For April 17, 2016. Acts 9:36-43, Ps 23, Rev. 7:9-17, John 10:22-30
The main character of the story in Acts is Tabitha,(if you speak Aramaic) or Dorcas (if you speak Greek) Well, that doesn't help me much, I speak English. Apparently the name, in both languages, means "gazelle." Still not sure I am helped, except to know this story is obviously meant for a church made up of two ethnic groups. The Aramaic speakers were likely Jewish, and the Greek speakers were Greek. That may not seem important, until we start thinking about cultures and their different customs, and what might happen at a funeral.
This is what we walk in on here. Gazelle has died. She was loved by everyone in both cultural groups.There's no hint of problems, but it's easy to imagine the groups might have differing ideas of what has to happen next. (I think the way Gazelle is named in both languages deliberately gives ownership to both groups. No one can say that because she is Greek the funeral should be a certain way, or Jewish and it should be their way.)
This week I spoke to a friend who attended the Indian funeral of a relative. The customs are a bit different than the European Canadian ones-more "hands on". It was hard for my friend to experience the differences.
Funerals are hard, and not always for the obvious reasons. At funerals, feelings are magnified and things that had always been put off or ignored can flare up. Our usual "filtering" of our responses doesn't happen quite properly because our emotions are frayed and some of the old boundaries (like let's get along for mom)-don't stand anymore. Old grievances may flare up, unsolved issues surface, arguments about what best honours the deceased, disagreements over inheritances, decisions over clothes, coffin choice, funeral or memorial service, cremation or burial, who sits where, which pastor do we want, one side of the family is too evangelical the other is atheist....do we let uncle Bernie go to an open mike....
Funerals can also be an incredible time of family connection, the gathering and telling of stories that enlighten and comfort, a celebration of life and a support, and a providing of hope for the future.
Gazelle's funeral gathering is a place of storytelling. It is an incredible group of grateful people. It is also a place of tremendous grief. The grief isn't only that Gazelle is gone, it is also a loss of hope for these people-these widows were helped, and now their source of help is gone. It is crisis! Gazelle was a disciple (she merits the only use of the female form of the Greek word for disciple in the New Testament!) The community sends for Peter, whom they know is nearby. They obviously do not feel they can handle this crisis on their own----and perhaps they hope for a miracle?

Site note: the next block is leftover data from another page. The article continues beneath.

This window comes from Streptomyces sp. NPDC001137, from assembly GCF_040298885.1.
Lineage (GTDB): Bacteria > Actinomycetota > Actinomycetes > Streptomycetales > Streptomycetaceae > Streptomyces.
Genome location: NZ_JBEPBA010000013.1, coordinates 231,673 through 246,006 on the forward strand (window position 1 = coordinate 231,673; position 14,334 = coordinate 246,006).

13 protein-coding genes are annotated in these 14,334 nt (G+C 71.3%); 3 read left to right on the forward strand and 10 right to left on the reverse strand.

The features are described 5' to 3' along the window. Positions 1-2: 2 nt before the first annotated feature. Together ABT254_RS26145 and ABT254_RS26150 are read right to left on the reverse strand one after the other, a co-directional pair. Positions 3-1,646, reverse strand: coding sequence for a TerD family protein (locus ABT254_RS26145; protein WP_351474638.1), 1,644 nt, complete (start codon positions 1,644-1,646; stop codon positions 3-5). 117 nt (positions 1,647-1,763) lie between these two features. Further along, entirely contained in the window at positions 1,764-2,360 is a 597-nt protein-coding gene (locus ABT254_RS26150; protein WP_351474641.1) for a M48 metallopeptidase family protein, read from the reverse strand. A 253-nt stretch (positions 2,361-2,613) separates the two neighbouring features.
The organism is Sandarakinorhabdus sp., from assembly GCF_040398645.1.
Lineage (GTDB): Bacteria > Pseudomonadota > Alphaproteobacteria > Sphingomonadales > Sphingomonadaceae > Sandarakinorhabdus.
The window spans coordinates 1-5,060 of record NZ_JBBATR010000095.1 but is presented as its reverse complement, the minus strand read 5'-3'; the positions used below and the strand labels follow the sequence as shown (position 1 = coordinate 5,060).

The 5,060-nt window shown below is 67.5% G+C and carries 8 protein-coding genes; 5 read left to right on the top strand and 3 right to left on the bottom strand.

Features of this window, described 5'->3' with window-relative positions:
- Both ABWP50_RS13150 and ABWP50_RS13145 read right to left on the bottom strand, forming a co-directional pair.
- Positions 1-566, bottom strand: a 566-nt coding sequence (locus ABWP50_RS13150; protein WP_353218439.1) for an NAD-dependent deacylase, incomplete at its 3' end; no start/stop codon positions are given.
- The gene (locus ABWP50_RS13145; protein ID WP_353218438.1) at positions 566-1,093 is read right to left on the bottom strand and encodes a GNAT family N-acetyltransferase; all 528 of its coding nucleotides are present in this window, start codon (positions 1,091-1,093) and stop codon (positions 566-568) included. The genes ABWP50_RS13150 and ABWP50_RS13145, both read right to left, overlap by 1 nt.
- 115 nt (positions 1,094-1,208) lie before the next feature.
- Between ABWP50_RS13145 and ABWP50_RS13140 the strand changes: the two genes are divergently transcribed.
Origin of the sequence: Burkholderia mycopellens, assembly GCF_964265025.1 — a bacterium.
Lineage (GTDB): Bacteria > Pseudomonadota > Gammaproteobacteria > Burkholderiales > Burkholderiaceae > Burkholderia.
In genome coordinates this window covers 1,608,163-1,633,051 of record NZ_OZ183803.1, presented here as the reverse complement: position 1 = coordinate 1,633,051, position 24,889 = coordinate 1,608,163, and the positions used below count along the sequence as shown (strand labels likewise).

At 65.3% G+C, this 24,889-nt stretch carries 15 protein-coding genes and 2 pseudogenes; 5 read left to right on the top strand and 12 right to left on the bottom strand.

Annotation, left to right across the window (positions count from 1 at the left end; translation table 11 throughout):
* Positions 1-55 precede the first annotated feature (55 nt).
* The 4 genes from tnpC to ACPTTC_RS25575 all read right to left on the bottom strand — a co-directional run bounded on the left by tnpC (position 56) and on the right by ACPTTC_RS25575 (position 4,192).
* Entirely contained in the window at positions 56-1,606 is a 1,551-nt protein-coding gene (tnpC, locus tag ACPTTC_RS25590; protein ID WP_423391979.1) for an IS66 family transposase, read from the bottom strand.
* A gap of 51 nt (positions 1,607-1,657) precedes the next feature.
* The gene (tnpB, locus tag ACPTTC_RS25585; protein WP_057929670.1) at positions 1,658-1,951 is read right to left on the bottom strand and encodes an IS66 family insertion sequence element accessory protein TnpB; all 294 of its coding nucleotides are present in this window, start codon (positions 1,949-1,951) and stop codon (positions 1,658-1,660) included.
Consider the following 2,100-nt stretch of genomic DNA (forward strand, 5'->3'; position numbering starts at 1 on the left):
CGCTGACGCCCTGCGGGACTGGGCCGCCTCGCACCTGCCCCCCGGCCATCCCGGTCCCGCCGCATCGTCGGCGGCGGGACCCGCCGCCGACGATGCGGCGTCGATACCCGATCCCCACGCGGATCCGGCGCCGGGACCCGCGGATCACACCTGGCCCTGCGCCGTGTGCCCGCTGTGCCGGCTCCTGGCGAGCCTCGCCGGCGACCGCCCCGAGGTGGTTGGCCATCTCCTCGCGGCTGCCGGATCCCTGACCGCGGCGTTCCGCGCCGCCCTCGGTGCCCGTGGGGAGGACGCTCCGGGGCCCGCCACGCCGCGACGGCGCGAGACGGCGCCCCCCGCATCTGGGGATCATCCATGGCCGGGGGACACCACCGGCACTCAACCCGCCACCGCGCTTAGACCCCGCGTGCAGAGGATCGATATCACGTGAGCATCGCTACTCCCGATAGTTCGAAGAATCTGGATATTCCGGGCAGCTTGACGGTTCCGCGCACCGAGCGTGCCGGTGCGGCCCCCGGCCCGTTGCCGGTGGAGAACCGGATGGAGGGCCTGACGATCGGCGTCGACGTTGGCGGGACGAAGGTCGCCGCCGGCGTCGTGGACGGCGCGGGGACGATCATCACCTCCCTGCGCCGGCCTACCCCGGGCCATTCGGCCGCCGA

Peter's actions mirror what he saw Jesus do in Mark 5:35-41. Here, Jesus raised Jairus' (leader of the synagogue) daughter. Peter does things the same way. He tells people to leave the room. He prays. He tells Gazelle to get up. She does. It's a direct parallel and an example to all who wish to follow Jesus. If we do what he does, death turns to life.
Of course, this is figurative speech. Miracles do happen, but not on demand, and not by our choice. The power is always God's. This does not lessen the claim that when we follow Jesus there is life.
The stories here in Acts are all about the power of resurrection turning lives upside down. In this little story, everything is topsy turvy because people are following Jesus. The paralyzed walk (9:32-34), a woman is called a disciple directly for the first time, Jews and Greeks are together, fishermen preach to priests, death turns to life, loss to hope, and customs are turned upside down. There is an odd little note in 9:43 that says Peter stays with a tanner. We don't necessarily "get it", but a tanner would have been at the bottom of the social ladder. Tanning was a stinky, unclean job. So we may as well say that the amazing itinerant speaker (evangelist?) who comes to town has gone to stay in the rough end of town in the home of a garbage collector. This would offend Jews (it's terribly unclean!) and Greeks (who value prestige). Peter is making a point.
Where disciples courageously follow Jesus, hope will grow. Life will change. Death becomes life.
What an amazing message. No wonder resurrection is at the heart of our faith! It's a hard message too, because death comes first.
Question: Where have you experienced something that felt like a death to life change? Where do you long for one?